Low osmolar contrast agents, also known as contrast media, are chemicals that enable visualization of tissues or organs by enhancing density differences between lesions and surrounding tissue during radiography or other imaging techniques.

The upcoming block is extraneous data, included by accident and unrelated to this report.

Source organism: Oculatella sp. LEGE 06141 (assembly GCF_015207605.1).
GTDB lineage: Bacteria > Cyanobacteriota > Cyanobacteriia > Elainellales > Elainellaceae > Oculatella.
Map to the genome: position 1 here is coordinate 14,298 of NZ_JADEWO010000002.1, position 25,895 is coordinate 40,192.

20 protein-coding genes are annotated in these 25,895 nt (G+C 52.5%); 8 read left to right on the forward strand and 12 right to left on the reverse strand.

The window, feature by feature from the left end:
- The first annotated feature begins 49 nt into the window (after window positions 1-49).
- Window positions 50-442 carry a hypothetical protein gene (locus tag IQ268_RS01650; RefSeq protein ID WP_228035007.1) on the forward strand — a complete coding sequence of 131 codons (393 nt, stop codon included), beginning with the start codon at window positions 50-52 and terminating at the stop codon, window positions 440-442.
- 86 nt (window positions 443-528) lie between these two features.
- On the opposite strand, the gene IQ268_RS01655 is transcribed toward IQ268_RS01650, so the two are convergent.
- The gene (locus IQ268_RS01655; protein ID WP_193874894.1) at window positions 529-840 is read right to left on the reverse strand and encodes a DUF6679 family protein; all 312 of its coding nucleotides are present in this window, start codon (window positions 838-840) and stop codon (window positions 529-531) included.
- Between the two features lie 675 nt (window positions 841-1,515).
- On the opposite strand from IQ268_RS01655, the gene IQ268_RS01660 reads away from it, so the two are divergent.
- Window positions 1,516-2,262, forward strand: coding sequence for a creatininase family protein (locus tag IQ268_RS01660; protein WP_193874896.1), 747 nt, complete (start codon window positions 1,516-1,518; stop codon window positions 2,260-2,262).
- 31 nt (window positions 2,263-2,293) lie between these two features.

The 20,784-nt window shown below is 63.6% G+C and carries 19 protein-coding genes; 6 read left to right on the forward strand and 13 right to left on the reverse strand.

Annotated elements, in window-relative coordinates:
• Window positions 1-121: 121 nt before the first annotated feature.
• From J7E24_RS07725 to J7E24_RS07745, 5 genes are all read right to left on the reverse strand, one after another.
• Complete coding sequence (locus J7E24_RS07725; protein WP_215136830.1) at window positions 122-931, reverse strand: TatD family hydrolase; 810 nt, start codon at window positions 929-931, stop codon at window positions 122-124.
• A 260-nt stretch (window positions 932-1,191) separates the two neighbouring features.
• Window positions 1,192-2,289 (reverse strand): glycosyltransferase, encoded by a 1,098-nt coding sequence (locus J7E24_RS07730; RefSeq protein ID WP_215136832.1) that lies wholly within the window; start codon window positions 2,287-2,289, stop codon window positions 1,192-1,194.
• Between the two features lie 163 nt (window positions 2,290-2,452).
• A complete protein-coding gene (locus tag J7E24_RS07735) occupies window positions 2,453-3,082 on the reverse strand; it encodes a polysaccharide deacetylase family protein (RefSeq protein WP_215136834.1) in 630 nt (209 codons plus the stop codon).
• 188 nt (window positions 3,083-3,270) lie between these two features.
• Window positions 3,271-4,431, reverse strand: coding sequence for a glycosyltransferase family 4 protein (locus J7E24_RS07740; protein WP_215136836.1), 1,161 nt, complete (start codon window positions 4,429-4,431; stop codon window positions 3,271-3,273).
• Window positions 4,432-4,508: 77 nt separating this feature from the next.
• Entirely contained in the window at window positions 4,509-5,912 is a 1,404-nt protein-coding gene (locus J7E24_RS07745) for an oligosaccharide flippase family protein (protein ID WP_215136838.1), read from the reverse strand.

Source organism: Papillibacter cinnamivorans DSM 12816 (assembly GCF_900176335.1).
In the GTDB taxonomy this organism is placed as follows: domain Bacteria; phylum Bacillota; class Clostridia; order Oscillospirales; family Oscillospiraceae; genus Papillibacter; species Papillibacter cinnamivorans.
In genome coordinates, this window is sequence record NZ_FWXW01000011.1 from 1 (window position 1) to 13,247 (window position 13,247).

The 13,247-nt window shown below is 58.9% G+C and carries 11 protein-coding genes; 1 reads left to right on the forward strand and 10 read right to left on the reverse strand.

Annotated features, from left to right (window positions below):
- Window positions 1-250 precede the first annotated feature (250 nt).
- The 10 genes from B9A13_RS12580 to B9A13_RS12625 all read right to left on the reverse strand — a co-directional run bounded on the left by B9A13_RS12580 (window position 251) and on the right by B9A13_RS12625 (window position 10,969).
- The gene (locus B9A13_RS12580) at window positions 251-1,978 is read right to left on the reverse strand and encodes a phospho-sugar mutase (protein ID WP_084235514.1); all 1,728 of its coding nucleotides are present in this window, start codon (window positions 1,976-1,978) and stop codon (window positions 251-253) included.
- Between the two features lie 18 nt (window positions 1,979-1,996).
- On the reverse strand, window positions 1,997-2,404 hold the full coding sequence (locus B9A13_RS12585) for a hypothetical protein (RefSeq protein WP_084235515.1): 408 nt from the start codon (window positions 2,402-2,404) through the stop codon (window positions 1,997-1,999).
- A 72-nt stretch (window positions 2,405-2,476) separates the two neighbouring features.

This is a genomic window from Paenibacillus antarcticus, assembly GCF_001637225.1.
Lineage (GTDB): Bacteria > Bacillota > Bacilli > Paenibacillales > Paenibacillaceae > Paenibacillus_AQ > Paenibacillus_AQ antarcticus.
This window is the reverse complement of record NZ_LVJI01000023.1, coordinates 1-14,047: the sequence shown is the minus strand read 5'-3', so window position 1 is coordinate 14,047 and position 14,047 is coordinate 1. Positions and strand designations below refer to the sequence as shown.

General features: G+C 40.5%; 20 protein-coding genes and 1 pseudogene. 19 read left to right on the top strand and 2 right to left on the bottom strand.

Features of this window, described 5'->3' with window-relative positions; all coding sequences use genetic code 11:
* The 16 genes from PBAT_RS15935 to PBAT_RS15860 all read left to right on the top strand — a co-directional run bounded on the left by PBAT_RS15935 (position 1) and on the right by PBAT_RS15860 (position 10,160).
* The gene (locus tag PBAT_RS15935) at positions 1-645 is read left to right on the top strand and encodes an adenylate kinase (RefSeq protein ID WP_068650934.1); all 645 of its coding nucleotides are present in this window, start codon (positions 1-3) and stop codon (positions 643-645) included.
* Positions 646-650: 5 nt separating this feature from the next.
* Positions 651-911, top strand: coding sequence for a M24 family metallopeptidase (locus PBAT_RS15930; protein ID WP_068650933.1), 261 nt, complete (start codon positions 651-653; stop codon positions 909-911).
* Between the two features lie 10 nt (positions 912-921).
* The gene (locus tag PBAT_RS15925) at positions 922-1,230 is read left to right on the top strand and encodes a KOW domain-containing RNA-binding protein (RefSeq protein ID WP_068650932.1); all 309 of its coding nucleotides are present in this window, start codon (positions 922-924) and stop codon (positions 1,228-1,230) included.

Iodine is the only element that has proven satisfactory for general use as an intravascular contrast medium for radiography. All iodinated contrast agents have a chemical structure that is based on a benzene ring containing three iodine atoms. Reductions in osmolality, in comparison to high osmolar contrast agents, are achieved by making compounds that are nonionic monomers (i.e., iopamidol, iohexol, iversol), nonionic dimers (i.e., iodixanol, ioxilan), or monoacidic dimers (i.e., ioxaglate). Iodixanol is iso-osmolar. Low osmolar contrast agents have been used in radiological diagnosis studies when the use of other contrast material could be detrimental to an individual's health (e.g., a history of adverse reactions to contrast material; a history of asthma or allergy; significant cardiac dysfunction; generalized severe debilitation; or sickle cell disease). Low osmolar contrast agents, which include iso-osmolar agents, have a lower risk of adverse reaction than high osmolar contrast agents.